CUDA | 統一計算架構
What is CUDA?
Introduced by NVIDIA in 2006, CUDA (originally short for Compute Unified Device Architecture) refers to two things:
1. CUDA architecture: the massive parallel architecture of NVIDIA GPUs with hundreds or thousands of cores
2. CUDA software platform and programming model: also created by NVIDIA, it is a type of API (application program interface) used by developers to program these GPUs for general purpose processing.
Why you need CUDA?
CUDA enables developers to speed up compute-intensive applications by harnessing the power of GPUs for any parallelizable part of a computation. In contrast to prior GPU programming interfaces such as Direct3D and OpenGL, which required advanced skills in graphics programming, CUDA makes it a lot easier for developers and software engineers to implement parallel programming since it is compatible with many familiar programming languages such as C, C++ or Fortran. The developer only needs to add extensions of these languages in the form of a few basic keywords, which gives them direct access to the GPU's virtual instruction set and parallel computational elements for the execution of compute kernels.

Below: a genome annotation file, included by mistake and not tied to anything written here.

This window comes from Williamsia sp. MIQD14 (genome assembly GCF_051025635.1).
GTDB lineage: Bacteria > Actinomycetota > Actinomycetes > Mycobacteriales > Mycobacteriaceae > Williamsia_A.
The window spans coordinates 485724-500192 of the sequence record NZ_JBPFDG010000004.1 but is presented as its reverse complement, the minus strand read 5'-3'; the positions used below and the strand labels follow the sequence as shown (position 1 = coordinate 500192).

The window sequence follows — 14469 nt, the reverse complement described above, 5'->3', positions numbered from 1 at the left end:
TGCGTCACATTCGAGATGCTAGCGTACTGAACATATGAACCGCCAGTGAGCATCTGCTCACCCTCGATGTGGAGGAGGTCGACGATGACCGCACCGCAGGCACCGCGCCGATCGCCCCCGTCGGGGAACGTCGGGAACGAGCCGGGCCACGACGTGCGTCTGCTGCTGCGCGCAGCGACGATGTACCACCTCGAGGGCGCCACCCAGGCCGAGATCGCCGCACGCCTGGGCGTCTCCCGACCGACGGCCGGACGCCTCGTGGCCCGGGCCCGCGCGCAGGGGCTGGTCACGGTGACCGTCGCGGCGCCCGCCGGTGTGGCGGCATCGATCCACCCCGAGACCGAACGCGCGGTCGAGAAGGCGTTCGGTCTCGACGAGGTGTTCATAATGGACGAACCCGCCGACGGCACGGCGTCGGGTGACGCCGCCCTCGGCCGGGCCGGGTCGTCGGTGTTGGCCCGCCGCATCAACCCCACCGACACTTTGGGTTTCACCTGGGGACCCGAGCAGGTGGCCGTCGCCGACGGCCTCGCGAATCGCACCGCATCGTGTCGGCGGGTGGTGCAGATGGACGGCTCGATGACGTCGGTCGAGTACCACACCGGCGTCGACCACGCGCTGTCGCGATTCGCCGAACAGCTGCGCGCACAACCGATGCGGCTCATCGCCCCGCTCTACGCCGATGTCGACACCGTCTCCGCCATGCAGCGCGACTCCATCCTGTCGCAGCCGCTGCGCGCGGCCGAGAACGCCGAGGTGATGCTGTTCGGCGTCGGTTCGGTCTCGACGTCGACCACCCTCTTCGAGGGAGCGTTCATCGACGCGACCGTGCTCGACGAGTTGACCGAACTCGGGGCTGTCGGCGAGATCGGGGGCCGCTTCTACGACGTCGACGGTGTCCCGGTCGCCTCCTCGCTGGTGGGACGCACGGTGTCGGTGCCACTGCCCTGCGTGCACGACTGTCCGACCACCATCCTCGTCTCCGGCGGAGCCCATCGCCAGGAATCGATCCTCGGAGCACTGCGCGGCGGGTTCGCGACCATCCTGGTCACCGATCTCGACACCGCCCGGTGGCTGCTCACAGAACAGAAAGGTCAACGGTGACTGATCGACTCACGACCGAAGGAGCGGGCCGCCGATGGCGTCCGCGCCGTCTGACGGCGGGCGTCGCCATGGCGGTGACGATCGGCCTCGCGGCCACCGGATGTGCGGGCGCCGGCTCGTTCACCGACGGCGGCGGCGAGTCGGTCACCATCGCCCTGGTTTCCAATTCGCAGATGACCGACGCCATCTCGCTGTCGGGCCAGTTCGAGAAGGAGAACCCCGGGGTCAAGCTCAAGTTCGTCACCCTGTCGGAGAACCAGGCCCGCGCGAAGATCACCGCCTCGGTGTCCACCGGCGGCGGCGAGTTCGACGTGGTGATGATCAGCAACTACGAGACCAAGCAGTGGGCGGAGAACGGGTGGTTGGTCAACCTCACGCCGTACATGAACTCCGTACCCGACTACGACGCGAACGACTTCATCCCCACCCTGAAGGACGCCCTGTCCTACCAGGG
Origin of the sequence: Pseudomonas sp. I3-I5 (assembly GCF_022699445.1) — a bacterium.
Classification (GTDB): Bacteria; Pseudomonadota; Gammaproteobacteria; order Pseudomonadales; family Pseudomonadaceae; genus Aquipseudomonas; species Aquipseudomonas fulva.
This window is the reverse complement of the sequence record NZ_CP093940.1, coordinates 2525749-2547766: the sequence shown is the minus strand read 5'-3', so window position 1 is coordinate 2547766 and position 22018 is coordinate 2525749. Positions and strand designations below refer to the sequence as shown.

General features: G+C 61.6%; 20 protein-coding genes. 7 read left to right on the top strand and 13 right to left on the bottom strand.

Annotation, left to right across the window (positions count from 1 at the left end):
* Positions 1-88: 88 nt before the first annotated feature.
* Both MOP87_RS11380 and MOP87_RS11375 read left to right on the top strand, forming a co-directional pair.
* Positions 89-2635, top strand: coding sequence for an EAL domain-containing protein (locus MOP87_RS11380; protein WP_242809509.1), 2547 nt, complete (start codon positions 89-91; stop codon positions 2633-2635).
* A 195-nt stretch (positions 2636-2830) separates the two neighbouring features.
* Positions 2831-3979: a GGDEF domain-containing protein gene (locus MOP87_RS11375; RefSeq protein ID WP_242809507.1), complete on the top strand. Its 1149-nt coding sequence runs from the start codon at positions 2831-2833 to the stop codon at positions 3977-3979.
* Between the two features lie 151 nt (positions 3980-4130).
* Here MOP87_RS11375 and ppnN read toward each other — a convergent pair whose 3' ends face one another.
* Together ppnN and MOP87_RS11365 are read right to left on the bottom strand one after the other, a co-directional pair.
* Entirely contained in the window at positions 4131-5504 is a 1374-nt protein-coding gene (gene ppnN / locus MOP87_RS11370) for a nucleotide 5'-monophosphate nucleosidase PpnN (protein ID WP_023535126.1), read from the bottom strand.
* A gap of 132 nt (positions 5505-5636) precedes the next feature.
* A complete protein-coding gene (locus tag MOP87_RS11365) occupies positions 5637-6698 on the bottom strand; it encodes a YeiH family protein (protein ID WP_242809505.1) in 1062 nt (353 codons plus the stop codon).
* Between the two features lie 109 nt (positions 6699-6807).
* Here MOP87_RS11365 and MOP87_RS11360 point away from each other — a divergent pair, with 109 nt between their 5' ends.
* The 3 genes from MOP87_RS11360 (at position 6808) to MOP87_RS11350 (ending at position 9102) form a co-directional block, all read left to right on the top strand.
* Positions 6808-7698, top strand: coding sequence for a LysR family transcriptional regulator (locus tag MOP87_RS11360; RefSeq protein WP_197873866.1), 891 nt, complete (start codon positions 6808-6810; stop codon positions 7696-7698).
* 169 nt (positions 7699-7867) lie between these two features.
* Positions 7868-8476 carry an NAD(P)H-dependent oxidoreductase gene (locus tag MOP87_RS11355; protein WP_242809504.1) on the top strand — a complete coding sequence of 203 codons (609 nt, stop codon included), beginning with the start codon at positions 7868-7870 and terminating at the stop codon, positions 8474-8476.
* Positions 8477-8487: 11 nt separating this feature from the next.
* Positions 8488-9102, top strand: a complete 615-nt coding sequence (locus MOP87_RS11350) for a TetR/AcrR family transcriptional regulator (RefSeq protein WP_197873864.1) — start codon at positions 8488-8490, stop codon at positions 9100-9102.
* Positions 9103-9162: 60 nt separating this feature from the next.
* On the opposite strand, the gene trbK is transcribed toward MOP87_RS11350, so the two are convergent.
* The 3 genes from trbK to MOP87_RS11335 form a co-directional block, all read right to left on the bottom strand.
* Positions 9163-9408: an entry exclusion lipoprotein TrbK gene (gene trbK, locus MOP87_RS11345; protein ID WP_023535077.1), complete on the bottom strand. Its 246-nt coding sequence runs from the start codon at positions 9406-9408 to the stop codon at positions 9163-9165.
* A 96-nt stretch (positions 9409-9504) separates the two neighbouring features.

How is GIGABYTE helpful?
GIGABYTE's R-Series and G-Series server systems are optimized to work with CUDA-enabled NVIDIA GPGPUs (General Purpose Graphics Processing Units) such as the Tesla V100, Tesla T4 or RTX Quadro Series - a hardware solution that is ready to be used with the CUDA programming interface, which gives developers a powerful tool to enable them to process massively parallel workloads, such as in scientific simulation or Deep Neural Networks (DNN) training.